# Travelling sales man with Quantum Computers [closed]

I know that it takes billions of years to solve the travelling sales man when n = 25 (Number of cities). I am wondering how fast can a quantum computer solve the travelling sales man problem (for example, A quantum computer with 500 qubits) .I know that a quantum computer with n qubits can make 2^n in a single step and so a quantum computer with 500 qubits can make 2^500 calculations in a single step.

In classical computers, TSM has a time complexity of O(2^n). What is the time complexity if we deal with quantum computers for TSM ?

Also can a quantum traverse any loop in no time ??

• "I know that a quantum computer with n qubits can make 2^n in a single step." No! – Sasho Nikolov Apr 10 '15 at 12:18
• Specifically, quantum computers do not do anything like trying all possibilities in parallel, and selecting the possibility that works. Quantum indeterminism is much more like randomness than it is like that. – Niel de Beaudrap Apr 10 '15 at 15:15
• I think what quantum computers do is a lot like that. – Jamie Vicary Jul 29 '16 at 21:12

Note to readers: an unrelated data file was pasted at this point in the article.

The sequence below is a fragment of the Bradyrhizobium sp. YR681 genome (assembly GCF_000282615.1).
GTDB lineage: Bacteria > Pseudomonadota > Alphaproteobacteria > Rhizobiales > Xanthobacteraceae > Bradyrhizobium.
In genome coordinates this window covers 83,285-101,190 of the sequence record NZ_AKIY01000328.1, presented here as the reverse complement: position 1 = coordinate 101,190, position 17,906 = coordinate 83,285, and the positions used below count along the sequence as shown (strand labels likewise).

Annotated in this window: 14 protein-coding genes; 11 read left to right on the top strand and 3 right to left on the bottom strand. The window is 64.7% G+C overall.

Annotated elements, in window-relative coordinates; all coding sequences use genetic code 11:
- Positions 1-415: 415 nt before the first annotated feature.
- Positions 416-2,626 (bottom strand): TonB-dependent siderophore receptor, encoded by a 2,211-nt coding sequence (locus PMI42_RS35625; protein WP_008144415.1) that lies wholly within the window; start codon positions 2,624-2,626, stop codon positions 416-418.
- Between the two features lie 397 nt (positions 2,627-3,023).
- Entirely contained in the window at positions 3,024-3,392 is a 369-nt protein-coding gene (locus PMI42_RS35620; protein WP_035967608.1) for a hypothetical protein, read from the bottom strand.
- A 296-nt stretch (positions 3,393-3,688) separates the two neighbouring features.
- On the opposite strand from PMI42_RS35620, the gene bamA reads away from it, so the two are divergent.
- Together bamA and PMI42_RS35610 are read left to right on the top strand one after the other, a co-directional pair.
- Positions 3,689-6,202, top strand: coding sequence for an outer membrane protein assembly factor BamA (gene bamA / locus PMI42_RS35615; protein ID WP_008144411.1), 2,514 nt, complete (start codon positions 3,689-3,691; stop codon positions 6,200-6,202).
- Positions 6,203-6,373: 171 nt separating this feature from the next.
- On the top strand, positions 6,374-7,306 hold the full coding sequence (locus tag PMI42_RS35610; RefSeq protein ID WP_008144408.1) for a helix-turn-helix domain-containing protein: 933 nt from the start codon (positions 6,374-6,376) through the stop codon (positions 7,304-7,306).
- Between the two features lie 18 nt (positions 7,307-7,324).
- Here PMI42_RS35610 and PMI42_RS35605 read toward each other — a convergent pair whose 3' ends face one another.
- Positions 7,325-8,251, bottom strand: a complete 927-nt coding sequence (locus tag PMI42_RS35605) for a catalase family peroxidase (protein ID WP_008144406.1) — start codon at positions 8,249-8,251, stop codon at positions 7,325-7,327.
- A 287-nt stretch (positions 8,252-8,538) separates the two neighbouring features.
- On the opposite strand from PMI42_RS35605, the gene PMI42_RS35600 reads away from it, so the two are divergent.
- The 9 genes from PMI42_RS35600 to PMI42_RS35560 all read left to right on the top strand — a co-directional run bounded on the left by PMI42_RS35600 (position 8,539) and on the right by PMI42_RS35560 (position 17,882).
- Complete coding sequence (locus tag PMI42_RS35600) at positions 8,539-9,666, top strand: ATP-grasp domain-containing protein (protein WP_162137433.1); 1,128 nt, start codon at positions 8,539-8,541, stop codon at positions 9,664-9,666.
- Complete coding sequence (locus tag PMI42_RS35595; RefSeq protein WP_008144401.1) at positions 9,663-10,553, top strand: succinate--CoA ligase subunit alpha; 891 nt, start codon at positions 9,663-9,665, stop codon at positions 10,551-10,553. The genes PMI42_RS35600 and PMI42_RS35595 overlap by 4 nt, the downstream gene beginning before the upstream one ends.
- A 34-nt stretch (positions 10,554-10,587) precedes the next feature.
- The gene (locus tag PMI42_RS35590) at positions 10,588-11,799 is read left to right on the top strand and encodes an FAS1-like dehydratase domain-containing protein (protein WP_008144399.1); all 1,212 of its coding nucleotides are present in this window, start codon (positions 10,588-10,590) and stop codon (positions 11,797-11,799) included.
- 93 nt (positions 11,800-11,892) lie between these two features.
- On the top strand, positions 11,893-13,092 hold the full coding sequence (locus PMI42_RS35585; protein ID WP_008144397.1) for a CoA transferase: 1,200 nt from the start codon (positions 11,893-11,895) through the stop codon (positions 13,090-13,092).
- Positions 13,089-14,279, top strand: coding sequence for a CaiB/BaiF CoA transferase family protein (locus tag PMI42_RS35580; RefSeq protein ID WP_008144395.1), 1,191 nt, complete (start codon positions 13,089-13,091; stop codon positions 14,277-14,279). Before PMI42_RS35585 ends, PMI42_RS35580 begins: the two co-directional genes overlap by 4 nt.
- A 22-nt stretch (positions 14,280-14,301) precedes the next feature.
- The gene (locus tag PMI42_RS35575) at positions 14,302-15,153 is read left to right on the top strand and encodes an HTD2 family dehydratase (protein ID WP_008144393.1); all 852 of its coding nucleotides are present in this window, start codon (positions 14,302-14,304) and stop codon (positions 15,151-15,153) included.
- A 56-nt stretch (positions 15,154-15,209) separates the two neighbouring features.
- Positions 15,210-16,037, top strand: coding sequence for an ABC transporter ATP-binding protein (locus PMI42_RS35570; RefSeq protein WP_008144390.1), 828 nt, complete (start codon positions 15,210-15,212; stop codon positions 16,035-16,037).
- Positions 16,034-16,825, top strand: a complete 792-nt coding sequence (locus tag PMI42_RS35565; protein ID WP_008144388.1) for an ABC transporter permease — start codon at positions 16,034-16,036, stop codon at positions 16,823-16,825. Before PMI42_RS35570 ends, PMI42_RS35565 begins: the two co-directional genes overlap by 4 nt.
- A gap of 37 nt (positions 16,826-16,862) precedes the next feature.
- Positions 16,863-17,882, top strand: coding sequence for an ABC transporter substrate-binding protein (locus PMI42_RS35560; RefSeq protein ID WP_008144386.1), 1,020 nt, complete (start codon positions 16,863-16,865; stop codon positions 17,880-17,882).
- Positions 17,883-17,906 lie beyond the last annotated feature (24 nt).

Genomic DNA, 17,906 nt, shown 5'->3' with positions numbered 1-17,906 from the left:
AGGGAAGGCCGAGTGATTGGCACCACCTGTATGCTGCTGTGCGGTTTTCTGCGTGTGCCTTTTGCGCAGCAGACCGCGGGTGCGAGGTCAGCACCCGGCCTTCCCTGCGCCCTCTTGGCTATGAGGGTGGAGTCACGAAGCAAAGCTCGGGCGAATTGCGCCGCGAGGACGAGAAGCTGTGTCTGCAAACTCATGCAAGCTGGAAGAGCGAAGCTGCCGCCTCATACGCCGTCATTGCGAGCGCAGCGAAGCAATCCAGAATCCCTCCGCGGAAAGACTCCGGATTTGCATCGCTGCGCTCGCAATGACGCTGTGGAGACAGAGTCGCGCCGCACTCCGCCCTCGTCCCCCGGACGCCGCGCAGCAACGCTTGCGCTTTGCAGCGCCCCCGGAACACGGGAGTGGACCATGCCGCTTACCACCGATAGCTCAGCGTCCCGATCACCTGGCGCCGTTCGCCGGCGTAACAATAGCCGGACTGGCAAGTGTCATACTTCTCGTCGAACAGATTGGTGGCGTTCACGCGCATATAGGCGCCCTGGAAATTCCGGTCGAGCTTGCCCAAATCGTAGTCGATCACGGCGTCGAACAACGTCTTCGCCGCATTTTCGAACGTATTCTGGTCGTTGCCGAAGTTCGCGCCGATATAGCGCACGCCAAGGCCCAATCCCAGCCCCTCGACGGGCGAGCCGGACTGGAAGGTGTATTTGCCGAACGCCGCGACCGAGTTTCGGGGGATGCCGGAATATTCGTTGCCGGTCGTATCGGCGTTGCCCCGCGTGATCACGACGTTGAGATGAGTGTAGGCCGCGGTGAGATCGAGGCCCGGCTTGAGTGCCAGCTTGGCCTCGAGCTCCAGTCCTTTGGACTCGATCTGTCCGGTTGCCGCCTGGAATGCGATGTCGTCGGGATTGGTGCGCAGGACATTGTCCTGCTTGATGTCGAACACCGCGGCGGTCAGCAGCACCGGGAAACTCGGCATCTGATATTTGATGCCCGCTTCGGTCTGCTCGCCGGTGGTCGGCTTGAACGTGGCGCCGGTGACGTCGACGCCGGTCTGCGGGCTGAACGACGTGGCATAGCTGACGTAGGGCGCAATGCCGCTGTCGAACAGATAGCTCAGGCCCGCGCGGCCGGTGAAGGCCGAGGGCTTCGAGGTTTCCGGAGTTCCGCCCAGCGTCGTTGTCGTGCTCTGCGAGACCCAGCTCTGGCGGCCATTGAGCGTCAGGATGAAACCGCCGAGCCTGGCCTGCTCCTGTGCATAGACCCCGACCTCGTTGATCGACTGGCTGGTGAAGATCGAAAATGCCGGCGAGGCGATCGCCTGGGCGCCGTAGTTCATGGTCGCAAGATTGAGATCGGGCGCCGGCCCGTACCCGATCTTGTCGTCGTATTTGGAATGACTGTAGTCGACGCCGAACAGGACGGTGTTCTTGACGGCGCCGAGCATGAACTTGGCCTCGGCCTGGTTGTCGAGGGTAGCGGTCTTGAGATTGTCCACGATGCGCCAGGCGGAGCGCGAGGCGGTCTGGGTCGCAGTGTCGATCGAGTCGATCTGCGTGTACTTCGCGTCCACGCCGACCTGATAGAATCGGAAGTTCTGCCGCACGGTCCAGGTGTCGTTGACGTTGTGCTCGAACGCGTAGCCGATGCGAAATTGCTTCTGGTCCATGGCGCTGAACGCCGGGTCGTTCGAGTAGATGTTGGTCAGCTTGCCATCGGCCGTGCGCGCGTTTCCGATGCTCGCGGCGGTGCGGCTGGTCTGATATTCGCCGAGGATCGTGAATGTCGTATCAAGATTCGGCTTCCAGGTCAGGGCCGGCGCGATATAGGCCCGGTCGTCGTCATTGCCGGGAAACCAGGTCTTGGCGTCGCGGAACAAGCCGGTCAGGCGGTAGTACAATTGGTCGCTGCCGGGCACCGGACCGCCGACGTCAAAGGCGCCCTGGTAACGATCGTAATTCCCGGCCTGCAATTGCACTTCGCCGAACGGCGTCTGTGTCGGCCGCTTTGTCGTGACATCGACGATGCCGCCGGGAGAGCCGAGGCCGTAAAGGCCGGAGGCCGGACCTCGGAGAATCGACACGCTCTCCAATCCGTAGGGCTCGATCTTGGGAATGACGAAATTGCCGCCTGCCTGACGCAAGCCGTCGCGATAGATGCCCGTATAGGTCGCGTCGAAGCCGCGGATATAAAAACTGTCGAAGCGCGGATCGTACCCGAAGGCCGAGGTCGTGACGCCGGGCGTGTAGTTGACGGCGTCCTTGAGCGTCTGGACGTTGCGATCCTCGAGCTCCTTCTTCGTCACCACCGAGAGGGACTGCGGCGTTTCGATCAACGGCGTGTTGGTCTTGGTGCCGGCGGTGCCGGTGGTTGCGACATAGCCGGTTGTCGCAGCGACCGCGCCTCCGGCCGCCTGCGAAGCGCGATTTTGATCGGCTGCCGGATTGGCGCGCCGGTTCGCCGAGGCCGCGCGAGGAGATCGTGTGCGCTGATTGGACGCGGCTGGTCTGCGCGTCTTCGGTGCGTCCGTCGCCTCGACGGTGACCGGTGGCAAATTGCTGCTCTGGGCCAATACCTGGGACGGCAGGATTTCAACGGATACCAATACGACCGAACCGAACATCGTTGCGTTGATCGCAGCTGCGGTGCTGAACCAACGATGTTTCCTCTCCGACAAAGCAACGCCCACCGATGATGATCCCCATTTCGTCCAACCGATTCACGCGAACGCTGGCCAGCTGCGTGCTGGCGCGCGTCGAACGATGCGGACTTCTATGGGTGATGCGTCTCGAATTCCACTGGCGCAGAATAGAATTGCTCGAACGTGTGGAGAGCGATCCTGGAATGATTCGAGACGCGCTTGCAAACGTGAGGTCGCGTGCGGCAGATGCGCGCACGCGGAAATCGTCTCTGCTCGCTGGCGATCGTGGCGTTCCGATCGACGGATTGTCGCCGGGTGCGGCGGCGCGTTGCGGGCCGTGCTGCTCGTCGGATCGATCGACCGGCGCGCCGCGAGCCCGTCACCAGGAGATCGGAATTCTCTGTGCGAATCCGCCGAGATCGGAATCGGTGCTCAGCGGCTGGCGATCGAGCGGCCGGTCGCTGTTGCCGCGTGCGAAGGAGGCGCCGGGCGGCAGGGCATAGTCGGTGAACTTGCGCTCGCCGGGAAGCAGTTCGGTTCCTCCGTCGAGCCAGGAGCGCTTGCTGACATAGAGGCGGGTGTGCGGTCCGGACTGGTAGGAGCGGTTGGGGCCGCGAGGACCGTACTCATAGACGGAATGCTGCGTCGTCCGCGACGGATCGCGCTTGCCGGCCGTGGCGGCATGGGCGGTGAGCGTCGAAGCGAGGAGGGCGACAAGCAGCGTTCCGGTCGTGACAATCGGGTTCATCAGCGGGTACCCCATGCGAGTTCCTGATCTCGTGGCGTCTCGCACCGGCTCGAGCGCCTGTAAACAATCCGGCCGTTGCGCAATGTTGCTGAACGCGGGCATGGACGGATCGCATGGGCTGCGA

## 1 Answer

The set of problems that can be solved by an universal quantum computer in "polynomial time" (with at most 1/3 probability of error) is called BQP.

Travelling salesman problem is in complexity class called NP. Furthermore, it is NP-complete: meaning that if the Travelling Salesman Problem can be solved in any model of computation which can also simulate polynomial-time deterministic computation, then that model of computation can solve any problem in NP.

However, it is not yet known whether NP $\subseteq$ BQP, and the informal consensus is that this containment is in fact very unlikely. There is circumstantial evidence, in the sense that NP is not contained in BQP with probability 1 relative to a random oracle, and NP $\cap$ coNP is not contained in BQP with probability 1 relative to a random permutation oracle.

More generally, quantum computers do not provide any known super-polynomial advantage for solving NP-complete problems. (Techniques such as Grover's Search can provide polynomial-time speedups, though.)

Most results about BQP are summarized at the BQP article in the Complexity Zoo.

• please stop making insignificant edits to old posts. – Kaveh Apr 13 '15 at 10:23
• Sure. I didn't realise that I am digging out and making those questions active. – TCS-user-12 Apr 13 '15 at 11:07